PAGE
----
The thing that came first for us was educating ourselves to the conditions in which much of the food in North America is produced. This led us to the desire to get as much of our food from Known, local sources as possible.
How animals, used for our food, are treated and how that food is produced is increasingly important to us in light of much of the information in the media regarding our food safety, food additives (such as pink slime), and poor animal treatment and conditions.
Films such as Food Inc. have helped open our eyes and turn our stomachs.
So the decision to start raising our own chickens, for egg production, was an easy one.
You can't get any more known or more local than your own back yard !
Raising your own chickens is easy and rewarding, and you can rest assured that you know exactly what your chickens are eating and exactly how they are being treated.
You don't have to live in the country to produce your own eggs. Many urban jurisdictions are allowing residents to have a limited number of hens on their property. Check some of them out HERE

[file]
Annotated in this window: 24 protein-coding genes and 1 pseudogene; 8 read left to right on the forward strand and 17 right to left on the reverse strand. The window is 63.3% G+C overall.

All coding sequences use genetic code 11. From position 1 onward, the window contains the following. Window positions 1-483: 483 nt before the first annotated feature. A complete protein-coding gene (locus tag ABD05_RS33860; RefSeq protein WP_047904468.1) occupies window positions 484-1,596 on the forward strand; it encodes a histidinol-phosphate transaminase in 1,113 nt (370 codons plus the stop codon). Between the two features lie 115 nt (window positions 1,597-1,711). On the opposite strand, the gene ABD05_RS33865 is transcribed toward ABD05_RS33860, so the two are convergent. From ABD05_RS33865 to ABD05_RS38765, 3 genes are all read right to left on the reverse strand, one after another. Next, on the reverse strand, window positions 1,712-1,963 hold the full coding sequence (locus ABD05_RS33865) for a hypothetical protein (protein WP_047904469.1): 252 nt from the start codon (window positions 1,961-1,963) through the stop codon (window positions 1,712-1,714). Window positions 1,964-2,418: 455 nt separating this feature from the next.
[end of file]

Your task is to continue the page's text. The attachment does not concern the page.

Some breeds of chicken have been developed over the years to lay an egg every day, however, as a trade-off you get a chicken so specifically bred that it only lives and produces for 2 - 3 years.
Heritage breed chickens have been around for hundreds of years and are generally good dual purpose birds, (meaning they can be used for their eggs and they also produce a decent dressed carcase). A heritage breed chicken can produce an egg every second or third day for up to 10 - 15 years !
We decided to get a few heritage breed chickens for our own egg production, then branched out to producing fresh free-run farm egg for sale.
Having several different breeds gives us eggs in many shades of pastel green and blue as well as shades of cream to brown.